Developing Culture Awareness Through Food

Gastronomy is not only the art of puting ingredients together for the sake of preparing tasty dishes, but potentially also the manifestation of religious practices, historic/geopolitical events, social preferences and imbedded beliefs. Additionally, the length, the nature (“transactional versus social”) and the motivation of coming together around the table could have a cultural meaning worth paying attention to. By learning and understanding food and food traditions one can aquire a deeper understanding of a certain culture and develop a higer level of cultural competence.


In some food-centric cultures, the cultural implications of food manifest themselves also in other areas like; language and communication. In Peru, for example, the slang used by locals to informally communicate is highly related to ingredients and food-related terms. In some Asian countries like Malaysia, Indonesia and parts of China, locals will ask “if you have eaten or if you have had your lunch” as a greeting question or a conversation ice breaker.


But as with anything related to culture, misunderstandings can happen as interpretations could vary from place to place. For instance, in some countries like India and Japan having leftovers after a meal could represent that food was not liked; in other cultures, like the Chinese one, having leftovers means diners have enjoyed their meal and are satisfied.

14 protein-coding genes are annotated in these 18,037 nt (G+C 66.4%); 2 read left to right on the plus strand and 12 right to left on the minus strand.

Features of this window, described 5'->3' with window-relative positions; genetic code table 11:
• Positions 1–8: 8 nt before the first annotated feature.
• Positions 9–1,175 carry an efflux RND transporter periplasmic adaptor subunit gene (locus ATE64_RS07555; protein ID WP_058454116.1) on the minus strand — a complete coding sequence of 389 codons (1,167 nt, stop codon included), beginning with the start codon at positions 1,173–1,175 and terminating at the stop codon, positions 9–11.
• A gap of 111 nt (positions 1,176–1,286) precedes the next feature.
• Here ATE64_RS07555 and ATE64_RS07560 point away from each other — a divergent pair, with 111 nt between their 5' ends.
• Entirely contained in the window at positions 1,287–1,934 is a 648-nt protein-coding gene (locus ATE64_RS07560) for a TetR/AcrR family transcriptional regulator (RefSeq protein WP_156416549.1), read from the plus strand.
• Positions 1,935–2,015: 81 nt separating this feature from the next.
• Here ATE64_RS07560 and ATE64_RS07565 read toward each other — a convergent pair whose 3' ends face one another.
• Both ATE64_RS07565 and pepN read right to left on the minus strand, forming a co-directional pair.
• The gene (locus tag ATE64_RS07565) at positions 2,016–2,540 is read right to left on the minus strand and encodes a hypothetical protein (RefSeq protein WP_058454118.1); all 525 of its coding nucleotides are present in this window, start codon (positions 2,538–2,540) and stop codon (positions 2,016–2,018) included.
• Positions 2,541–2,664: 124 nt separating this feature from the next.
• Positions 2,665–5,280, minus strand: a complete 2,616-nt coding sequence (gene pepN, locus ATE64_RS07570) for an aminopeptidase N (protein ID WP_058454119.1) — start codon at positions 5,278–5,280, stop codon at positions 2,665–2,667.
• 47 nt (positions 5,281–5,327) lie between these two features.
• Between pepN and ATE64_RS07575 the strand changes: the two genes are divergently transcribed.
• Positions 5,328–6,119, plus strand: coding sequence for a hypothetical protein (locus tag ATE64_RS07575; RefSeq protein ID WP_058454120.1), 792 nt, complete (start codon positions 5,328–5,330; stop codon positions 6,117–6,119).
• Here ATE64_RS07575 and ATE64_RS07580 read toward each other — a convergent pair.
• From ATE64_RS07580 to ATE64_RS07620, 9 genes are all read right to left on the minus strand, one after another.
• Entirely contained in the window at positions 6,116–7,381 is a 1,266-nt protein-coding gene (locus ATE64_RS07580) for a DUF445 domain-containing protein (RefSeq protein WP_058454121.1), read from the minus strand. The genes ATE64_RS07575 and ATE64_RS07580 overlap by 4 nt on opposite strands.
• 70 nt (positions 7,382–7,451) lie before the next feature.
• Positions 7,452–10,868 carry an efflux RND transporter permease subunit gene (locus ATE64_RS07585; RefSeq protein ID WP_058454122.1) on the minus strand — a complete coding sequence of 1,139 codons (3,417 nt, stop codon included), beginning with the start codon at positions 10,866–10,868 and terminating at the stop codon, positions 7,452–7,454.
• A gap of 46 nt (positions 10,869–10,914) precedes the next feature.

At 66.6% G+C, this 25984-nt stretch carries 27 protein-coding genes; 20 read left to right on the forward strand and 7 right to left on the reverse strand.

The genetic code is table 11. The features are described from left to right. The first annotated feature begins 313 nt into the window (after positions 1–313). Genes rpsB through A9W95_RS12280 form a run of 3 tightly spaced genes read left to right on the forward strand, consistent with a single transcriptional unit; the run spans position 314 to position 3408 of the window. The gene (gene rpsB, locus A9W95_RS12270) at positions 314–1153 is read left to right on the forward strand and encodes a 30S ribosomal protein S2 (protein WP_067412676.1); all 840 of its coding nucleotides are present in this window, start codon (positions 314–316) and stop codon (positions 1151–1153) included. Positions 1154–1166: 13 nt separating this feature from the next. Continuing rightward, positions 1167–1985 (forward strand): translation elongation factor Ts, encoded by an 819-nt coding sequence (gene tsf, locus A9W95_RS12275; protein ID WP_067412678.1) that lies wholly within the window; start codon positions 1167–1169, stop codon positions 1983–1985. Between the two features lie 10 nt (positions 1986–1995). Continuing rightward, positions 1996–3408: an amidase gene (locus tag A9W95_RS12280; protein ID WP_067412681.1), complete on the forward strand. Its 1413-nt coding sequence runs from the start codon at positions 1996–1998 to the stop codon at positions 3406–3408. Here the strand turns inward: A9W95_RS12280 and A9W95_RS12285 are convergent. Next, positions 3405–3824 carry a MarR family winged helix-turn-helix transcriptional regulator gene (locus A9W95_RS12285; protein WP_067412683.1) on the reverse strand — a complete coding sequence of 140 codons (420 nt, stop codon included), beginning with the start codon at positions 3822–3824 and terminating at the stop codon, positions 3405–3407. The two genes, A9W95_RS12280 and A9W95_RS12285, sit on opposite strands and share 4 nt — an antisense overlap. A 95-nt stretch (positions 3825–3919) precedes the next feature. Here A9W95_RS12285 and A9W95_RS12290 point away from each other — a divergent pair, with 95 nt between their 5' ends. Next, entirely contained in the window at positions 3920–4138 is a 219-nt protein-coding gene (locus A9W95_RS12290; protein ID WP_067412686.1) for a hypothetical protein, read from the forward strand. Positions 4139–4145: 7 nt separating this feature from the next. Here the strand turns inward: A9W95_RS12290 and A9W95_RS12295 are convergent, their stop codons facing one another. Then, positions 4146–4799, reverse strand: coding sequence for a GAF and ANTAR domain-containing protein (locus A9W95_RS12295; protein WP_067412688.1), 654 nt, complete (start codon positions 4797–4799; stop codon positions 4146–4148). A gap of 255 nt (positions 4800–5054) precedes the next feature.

Similarly, while in impoverished countries like Nepal saying “you have gained weight” is taken as a complement (it means “you have been living a prosperous life”), in other wealthier countries, like the United States, such expression will have a negative connotation (meaning “you don’t look good, you have not been taking care of yourself”).


Mistakes are common due to disinformation or lack of cultural sensitivity. Nevertheless, they can be minimized by practicing cultural immersion. For example: by going to local markets, trying local food and learning about food traditions related to festivities and celebrations; by avoiding judgment (things may look strange from an outsider’s perspective but they are not from the native’s point of view) and by extrapolating the knowledge acquired into other areas of culture in order to develop a more holistic and empathic view while being abroad.

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